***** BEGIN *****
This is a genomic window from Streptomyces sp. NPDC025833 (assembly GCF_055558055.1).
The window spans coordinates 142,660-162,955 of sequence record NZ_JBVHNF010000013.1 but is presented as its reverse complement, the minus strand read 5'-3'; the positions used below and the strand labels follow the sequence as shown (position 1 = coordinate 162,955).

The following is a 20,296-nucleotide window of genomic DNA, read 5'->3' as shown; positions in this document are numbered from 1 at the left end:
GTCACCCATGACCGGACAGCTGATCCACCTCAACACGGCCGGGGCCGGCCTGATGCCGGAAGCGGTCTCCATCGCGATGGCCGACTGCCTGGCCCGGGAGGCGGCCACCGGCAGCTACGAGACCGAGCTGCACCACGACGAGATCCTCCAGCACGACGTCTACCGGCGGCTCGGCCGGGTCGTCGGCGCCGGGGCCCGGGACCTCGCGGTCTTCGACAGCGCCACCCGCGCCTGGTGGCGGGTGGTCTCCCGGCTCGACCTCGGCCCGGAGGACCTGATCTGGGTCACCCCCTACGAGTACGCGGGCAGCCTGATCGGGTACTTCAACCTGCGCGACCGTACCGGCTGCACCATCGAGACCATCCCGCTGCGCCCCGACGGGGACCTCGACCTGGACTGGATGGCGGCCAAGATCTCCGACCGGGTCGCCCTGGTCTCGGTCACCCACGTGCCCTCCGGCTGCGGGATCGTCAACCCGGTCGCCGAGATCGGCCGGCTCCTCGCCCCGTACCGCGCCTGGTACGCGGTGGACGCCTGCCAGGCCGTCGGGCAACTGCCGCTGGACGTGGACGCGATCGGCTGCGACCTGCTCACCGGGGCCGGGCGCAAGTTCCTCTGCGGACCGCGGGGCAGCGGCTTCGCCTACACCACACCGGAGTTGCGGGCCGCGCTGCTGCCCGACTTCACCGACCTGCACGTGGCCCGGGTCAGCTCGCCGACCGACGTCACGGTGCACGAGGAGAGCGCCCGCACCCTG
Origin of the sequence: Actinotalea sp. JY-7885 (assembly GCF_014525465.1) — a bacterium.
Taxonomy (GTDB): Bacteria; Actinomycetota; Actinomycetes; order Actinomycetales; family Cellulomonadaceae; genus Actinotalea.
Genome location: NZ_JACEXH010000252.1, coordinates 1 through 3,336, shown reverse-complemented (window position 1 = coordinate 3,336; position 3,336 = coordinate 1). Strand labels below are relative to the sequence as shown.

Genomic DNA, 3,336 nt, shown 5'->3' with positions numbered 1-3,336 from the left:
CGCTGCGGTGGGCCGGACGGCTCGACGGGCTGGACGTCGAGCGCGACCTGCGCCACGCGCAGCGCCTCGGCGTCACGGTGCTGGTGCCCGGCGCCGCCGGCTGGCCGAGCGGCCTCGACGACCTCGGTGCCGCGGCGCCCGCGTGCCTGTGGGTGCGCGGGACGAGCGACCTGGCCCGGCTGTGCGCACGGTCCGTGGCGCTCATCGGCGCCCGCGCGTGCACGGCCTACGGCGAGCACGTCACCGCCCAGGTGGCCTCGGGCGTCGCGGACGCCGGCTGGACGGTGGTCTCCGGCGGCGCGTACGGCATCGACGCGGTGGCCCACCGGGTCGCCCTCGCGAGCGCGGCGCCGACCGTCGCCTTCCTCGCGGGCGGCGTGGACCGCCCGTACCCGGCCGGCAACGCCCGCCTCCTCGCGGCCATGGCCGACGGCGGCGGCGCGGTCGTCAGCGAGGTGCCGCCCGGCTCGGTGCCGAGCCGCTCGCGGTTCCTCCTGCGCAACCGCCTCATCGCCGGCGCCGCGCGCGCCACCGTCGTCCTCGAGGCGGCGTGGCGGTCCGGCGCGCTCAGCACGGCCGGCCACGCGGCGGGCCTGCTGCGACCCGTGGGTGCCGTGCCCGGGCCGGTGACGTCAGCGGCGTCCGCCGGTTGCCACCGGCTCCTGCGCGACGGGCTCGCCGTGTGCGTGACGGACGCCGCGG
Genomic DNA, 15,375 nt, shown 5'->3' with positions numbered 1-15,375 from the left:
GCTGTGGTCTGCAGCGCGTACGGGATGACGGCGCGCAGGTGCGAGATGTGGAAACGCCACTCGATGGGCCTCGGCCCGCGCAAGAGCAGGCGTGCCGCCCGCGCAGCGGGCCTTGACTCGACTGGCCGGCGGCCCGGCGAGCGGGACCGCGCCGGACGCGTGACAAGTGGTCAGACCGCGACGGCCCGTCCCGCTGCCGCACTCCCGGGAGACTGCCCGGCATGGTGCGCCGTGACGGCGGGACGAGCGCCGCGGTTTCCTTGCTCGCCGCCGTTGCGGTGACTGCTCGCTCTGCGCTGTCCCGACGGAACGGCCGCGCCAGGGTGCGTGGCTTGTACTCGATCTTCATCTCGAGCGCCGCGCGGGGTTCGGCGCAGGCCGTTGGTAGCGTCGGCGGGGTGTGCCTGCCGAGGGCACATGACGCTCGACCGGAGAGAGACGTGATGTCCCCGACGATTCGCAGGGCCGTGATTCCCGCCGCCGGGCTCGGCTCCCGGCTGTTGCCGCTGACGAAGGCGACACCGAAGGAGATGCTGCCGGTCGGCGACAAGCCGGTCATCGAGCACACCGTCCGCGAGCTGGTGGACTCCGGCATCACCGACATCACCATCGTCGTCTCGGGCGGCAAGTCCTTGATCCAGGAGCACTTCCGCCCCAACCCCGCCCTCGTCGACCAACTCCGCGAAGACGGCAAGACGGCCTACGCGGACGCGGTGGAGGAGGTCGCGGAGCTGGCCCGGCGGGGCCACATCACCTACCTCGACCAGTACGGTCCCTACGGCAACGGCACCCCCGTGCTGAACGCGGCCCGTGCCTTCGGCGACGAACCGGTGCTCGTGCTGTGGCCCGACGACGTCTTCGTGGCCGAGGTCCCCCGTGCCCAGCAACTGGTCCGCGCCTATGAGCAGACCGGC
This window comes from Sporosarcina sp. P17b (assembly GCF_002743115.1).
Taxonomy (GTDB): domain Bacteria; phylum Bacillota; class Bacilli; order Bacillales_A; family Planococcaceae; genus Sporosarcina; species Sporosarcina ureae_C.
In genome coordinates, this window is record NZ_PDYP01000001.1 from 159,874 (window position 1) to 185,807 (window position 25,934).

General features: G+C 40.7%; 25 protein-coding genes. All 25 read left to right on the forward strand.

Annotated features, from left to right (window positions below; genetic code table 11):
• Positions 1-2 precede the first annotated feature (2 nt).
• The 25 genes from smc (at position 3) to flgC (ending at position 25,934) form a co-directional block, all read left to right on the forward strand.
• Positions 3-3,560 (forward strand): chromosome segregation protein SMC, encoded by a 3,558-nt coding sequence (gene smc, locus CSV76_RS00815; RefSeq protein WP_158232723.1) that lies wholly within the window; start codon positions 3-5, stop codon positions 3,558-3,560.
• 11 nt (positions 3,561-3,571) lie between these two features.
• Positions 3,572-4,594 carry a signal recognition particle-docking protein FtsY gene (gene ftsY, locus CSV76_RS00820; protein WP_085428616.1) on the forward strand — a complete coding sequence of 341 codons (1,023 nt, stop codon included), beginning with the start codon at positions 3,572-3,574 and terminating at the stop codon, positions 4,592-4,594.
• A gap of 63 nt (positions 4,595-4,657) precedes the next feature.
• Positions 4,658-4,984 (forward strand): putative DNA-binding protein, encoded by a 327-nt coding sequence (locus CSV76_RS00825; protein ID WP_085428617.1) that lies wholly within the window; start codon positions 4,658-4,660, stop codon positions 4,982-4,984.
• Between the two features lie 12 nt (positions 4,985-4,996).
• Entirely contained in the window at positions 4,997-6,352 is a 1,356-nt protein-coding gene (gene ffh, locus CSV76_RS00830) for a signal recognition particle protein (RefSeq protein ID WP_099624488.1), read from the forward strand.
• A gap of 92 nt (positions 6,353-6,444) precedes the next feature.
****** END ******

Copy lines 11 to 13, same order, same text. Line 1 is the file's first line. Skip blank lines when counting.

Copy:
GCTGTGGTCTGCAGCGCGTACGGGATGACGGCGCGCAGGTGCGAGATGTGGAAACGCCACTCGATGGGCCTCGGCCCGCGCAAGAGCAGGCGTGCCGCCCGCGCAGCGGGCCTTGACTCGACTGGCCGGCGGCCCGGCGAGCGGGACCGCGCCGGACGCGTGACAAGTGGTCAGACCGCGACGGCCCGTCCCGCTGCCGCACTCCCGGGAGACTGCCCGGCATGGTGCGCCGTGACGGCGGGACGAGCGCCGCGGTTTCCTTGCTCGCCGCCGTTGCGGTGACTGCTCGCTCTGCGCTGTCCCGACGGAACGGCCGCGCCAGGGTGCGTGGCTTGTACTCGATCTTCATCTCGAGCGCCGCGCGGGGTTCGGCGCAGGCCGTTGGTAGCGTCGGCGGGGTGTGCCTGCCGAGGGCACATGACGCTCGACCGGAGAGAGACGTGATGTCCCCGACGATTCGCAGGGCCGTGATTCCCGCCGCCGGGCTCGGCTCCCGGCTGTTGCCGCTGACGAAGGCGACACCGAAGGAGATGCTGCCGGTCGGCGACAAGCCGGTCATCGAGCACACCGTCCGCGAGCTGGTGGACTCCGGCATCACCGACATCACCATCGTCGTCTCGGGCGGCAAGTCCTTGATCCAGGAGCACTTCCGCCCCAACCCCGCCCTCGTCGACCAACTCCGCGAAGACGGCAAGACGGCCTACGCGGACGCGGTGGAGGAGGTCGCGGAGCTGGCCCGGCGGGGCCACATCACCTACCTCGACCAGTACGGTCCCTACGGCAACGGCACCCCCGTGCTGAACGCGGCCCGTGCCTTCGGCGACGAACCGGTGCTCGTGCTGTGGCCCGACGACGTCTTCGTGGCCGAGGTCCCCCGTGCCCAGCAACTGGTCCGCGCCTATGAGCAGACCGGC
This window comes from Sporosarcina sp. P17b (assembly GCF_002743115.1).
Taxonomy (GTDB): domain Bacteria; phylum Bacillota; class Bacilli; order Bacillales_A; family Planococcaceae; genus Sporosarcina; species Sporosarcina ureae_C.